The YouTube Discovery Order and ESI

by Lee Gesmer on July 8, 2008

“You have no privacy. Get over it.”
Scott McNealy

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The Internet and the press are abuzz with the potential privacy issues raised by the federal court order requiring YouTube and Google to produce the YouTube “Logging database.” This database is described in the court order as follows:

[the database] contains, for each instance a video is watched, the unique “login ID” of the user who watched it, the time when the user started to watch the video, the internet protocol address other devices connected to the internet use to identify the user’s computer (“IP address”), and the identifier for the video. . . . That database (which is stored on live computer hard drives) is the only existing record of how often each video has been viewed during various time periods. Its data can “recreate the number of views for any particular day of a video.” [Viacom] seek[s] all data from the Logging database concerning each time a YouTube video has been viewed on the YouTube website or through embedding on a third-party
website.

In addition to this database, YouTube was ordered to produce copies of the millions of videos that had been deleted from YouTube.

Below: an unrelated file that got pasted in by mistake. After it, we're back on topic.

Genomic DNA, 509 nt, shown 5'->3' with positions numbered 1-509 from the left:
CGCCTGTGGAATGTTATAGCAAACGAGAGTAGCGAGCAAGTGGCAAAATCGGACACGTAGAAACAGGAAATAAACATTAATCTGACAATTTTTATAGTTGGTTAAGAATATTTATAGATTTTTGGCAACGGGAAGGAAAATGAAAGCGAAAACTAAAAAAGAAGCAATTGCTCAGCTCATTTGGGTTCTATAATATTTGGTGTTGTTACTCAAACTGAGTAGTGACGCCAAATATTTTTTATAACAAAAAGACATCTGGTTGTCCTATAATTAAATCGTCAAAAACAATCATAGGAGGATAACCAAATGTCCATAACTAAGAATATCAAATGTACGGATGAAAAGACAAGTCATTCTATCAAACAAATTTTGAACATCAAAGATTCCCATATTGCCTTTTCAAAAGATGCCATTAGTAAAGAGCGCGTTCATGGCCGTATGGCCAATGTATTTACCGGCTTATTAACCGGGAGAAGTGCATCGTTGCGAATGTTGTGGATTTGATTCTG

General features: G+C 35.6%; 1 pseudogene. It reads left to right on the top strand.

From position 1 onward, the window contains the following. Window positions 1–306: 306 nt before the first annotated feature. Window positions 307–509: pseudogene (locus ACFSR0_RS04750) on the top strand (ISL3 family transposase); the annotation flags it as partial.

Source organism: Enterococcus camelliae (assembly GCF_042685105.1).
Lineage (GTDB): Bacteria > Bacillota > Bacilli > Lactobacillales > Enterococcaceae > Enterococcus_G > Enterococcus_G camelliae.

Whew! Just a few, eh? My favorite quote from this decision is the judge’s offhand comment that “while the Logging database is large, all of its contents can be copied onto a few “over-the-shelf” four-terabyte hard drives.” (Sorry Judge, you can’t get those at Best Buy ….).

This order, when complied with, is certain to set a new record for a document production in U.S. litigation, or for that matter litigation anywhere, ever. Twelve terabytes (three four-terabyte drives) would hold 12 thousand billions bytes (or characters). Thats 12 trillion bytes, or 12 followed by 12 zeros.

Google is involved in a separate copyright suit over Google Book Search, and all of this makes me wonder what will happen if Google is ordered, in that case, to produce the digital database of all the books that it has scanned. How many bytes would that be? A googol?

Judge have fully caught on to the fact that in electronic discovery size just doesn’t matter. No lawyer will ever again be able to say, with a straight face, those venerable words that applied for so many years to paper document productions: “that’s too much data, your Honor. It would be overly burdensome.” With this court order electronic discovery has truly entered a new era.

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